I do love an artist who is capable of extraordinary leaps of logic. While there are plenty of familiar elements to Swiss artist and illustrator Tina Altwegg’s work, there are some wonderfully original skew-whiff details too.
“Part of my work has been inspired by the art of the First Nations of Canada’s West Coast,” Tina comments. “When visiting a few years ago, I was deeply impressed and touched by the striking clarity, strength and beauty of their designs, and the inherent spirituality, passed on over generations. Their connection with both the spiritual and the animal world just struck a chord with me.”
I mention that many of the pieces remind me of native American work and she agrees. “Maybe that’s because I used to be very much into the world of teepees, deamcatchers and totems when I was a teenager, and I still have an affinity for it. Nanabozho (pictured above) is based on American rather than Canadian lore, although he also sports a raven’s wing, Raven being the Canadian equivalent of the Rabbit, a shapechanger, trickster and the creator of the world…”
She adds: “However, I think I’m drawn towards folklore and fairy tales in general – be this a Japanese tale of old, a mysterious Viking tradition or a legend from the Swiss mountains, and all the amazing design and artwork developed over centuries – there’s an irresistible authenticity and authority in all of them.”
For Tina creating art as a child felt as natural as breathing. “I was drawing from the moment I could hold a pen. It was my way of expressing myself, and I would doodle and dream on endlessly while other children got bored and went outside to play. I think I would have liked to be a full-time artist already in my teens, but soon got that sinking notion that nobody thought one could make a living with art.”
Despite feeling discouraged in her late teens and early twenties, Tina knew that art needed to have a place in her life.
“I studied translation and after having worked as a PA and translator for a few years, I felt a little out of touch with the arts world,” she says. “I started taking evening courses at art college, and then decided to do a foundation course to explore my possibilities in more depth. Well, I was hooked… all these possibilities to be creative, all these techniques I was learning – just fabulous!”
Tina went on to complete a degree in animation. “Once I graduated, I went on a number of work experiences, both paid and unpaid, and have been doing freelance design, animation and illustration ever since.”
Tina has been working as a translator of German and English for 17 years now, but continues to devote as much time as possible to art – whether that’s producing still pieces or animation for paying clients or creating artwork for herself.
“Sinking into that space in which creative energy is flowing is a priceless luxury that doesn’t always happen easily,” she says, “but I think the act of creating itself just makes me happy. Doing art, and especially drawing, has remained a way of expressing myself, of adding beauty, of making an idea or emotion visible – in my own style, my own visual language.”
Her artistic style is distinctly recognisable in both still and moving form, and, as she points out, any drawn or painted work can also be animated with time and patience. However, she says, her animation has had a visible impact on her illustrations. “Most of my images convey movement and have a certain fluidity, so there is momentum, as if taken as a snapshot,” she says. “And in my animation you could say that sometimes I work too much on a single image to get it right – of course it’s important to get it right on an overall level, but details in individual animation frames are less relevant than in a single still image, the frames only popping up for a split second…”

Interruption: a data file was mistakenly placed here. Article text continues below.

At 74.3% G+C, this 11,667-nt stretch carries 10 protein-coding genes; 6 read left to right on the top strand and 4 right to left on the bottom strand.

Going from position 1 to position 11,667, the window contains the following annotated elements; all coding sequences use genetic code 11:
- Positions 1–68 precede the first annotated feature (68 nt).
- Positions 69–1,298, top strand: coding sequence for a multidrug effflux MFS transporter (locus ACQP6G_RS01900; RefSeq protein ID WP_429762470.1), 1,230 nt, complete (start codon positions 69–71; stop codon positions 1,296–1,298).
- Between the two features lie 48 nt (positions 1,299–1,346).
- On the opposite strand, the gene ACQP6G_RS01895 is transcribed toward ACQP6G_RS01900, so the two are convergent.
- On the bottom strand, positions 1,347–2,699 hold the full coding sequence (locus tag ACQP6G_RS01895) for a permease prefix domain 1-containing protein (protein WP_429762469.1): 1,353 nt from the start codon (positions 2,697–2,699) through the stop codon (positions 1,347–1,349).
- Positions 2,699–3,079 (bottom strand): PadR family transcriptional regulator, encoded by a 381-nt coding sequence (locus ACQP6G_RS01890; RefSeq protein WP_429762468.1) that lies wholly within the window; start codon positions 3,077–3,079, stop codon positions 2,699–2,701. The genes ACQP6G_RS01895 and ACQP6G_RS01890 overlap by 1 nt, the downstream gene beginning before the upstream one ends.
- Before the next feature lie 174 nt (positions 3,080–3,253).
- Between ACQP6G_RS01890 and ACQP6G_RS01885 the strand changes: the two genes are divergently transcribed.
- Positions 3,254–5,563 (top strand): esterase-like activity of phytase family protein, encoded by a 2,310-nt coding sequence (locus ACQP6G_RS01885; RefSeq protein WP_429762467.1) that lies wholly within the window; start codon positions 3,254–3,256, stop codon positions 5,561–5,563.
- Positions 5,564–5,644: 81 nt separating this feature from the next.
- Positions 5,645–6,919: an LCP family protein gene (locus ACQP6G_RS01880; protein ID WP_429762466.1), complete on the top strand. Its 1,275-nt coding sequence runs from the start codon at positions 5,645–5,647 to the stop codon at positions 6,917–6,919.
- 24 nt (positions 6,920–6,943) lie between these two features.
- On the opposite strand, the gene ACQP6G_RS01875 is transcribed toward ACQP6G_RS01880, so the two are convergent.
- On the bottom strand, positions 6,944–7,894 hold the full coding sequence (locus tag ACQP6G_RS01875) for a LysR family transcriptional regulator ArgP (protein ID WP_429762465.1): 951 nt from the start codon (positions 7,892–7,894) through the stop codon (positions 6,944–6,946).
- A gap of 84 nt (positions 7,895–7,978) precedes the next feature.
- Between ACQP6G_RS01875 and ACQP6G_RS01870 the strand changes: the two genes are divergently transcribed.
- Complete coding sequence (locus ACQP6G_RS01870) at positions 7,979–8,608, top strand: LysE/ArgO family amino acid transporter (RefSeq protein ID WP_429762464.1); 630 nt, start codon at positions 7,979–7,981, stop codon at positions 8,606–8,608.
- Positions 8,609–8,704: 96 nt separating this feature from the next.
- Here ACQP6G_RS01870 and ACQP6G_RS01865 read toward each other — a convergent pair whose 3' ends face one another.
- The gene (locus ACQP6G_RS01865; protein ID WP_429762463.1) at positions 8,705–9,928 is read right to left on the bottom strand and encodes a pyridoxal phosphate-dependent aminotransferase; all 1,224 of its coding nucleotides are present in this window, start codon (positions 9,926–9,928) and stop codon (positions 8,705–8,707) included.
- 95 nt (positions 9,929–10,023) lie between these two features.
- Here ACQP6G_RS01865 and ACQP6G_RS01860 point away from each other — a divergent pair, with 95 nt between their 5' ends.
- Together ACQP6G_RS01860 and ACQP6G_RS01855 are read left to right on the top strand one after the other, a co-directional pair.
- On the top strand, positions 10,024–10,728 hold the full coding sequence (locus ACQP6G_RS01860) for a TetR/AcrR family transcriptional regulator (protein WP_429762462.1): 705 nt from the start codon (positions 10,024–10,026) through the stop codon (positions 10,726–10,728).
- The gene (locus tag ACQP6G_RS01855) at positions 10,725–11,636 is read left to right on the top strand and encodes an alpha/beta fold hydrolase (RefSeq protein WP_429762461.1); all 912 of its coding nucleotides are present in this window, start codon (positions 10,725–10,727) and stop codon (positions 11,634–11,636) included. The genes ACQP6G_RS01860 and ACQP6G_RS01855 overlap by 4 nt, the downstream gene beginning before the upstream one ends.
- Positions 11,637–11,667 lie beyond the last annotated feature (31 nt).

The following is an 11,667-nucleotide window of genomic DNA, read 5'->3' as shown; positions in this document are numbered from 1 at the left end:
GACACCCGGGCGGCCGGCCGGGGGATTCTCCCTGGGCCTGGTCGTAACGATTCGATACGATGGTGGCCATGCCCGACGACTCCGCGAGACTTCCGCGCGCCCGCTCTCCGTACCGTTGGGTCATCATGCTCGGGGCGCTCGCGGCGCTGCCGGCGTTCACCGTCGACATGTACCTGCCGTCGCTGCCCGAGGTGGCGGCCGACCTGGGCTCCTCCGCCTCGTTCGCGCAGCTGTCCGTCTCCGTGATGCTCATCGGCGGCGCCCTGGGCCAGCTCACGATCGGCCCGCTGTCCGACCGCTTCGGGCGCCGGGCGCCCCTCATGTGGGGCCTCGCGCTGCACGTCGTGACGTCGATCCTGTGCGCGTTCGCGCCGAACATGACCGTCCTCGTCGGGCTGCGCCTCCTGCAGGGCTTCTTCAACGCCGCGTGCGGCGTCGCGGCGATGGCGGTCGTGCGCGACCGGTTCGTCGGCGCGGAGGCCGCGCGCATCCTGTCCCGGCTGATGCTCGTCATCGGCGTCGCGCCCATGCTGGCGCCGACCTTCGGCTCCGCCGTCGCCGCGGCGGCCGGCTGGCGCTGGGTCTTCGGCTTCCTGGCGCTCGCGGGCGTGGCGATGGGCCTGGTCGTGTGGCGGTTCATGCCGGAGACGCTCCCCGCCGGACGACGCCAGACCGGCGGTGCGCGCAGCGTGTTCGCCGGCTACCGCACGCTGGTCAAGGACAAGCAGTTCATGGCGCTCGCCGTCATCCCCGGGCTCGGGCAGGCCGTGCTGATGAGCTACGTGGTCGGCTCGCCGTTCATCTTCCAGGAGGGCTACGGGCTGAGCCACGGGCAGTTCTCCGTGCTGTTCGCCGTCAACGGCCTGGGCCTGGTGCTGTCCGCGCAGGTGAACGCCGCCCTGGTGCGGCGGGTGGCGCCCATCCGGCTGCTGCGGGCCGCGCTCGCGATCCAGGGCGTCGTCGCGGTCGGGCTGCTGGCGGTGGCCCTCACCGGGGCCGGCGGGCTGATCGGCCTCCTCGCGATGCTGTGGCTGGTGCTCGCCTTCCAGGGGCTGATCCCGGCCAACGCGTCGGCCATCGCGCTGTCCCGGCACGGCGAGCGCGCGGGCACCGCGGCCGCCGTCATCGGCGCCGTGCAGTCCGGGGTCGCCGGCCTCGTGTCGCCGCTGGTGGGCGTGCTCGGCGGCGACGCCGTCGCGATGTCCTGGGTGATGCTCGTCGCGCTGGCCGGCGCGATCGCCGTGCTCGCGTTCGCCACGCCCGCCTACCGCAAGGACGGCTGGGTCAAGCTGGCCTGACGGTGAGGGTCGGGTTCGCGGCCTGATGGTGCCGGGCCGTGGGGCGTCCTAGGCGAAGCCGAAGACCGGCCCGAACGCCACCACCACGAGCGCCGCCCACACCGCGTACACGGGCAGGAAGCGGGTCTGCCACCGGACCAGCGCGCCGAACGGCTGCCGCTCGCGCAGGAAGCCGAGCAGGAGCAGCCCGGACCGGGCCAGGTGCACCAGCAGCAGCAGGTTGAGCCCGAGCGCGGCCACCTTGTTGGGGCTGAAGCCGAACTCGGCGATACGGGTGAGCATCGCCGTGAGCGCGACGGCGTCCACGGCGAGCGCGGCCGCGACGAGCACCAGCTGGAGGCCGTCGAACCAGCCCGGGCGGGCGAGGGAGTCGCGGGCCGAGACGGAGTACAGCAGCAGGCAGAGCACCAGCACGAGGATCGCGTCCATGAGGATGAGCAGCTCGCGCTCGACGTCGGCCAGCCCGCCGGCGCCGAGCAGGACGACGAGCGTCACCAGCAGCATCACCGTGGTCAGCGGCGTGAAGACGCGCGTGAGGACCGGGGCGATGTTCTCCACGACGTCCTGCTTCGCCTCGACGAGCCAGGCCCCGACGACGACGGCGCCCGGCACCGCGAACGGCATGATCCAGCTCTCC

Favourite artists are many and varied. “Old masters such as Leonardo da Vinci or Jan Vermeer are just as inspirational as the inimitable Paul Klee, or Jean Tinguely, Niki de Saint-Phalle, Antoni Gaudí, Dame Barbara Hepworth, and Mark Rothko, or modern-day artists such as Silvia Ji, Zaria Forman, Jordi Labanda, Edward B. Gordon, Hugo Pratt, Gaëlle Boissonnard, Audrey Kawasaki, Pascal Campion, and photographer Lorenzo Riva, or Bristol graffiti artists Inkie, Silent Hobo and Cheo – to name but a few. This is a very broad range of artists, but what they all have in common is a certain clarity, strength and balance in their work, and a phenomenal skill to create a mood and atmosphere.”
Tina has recently begun planning an exhibition that will be shown in her home country of Switzerland, for the second half of 2015, and is also painting a mural in Bristol, “although progress is a bit slow in these cold temperatures.”
Tina enjoys the fact that her work has the ability to make viewers smile. “I love how people are cheered up by my drawings, and how everyone seems to see something slightly different in my work – there are some shared themes of course, but every conversation about a specific piece of work is different, has been sparked by someone’s personal response, and certainly makes me expand my own perspective. That’s very inspiring!”
Animals and nature evidently influence a lot of Tina’s work, but more than that, she says, it’s about wanting “to create an atmosphere, a sense of harmony, light and colour, and maybe a drop of humour. Often it is a random idea that pops up in my mind in a quiet moment – mostly connected to a personal notion or experience. Unless, of course,” she comments, “it’s a commission, ring-fenced by the client’s goals.”
You can find Tina’s work on her website, www.wingedfoxdesigns.co.uk, at the Bristol Windmill Hill arts trail every October, and in popup shops across Bristol.
Know an artist you’d like to see showcased on SkyLightRain.com? Give me a shout at judy(at)socketcreative.com.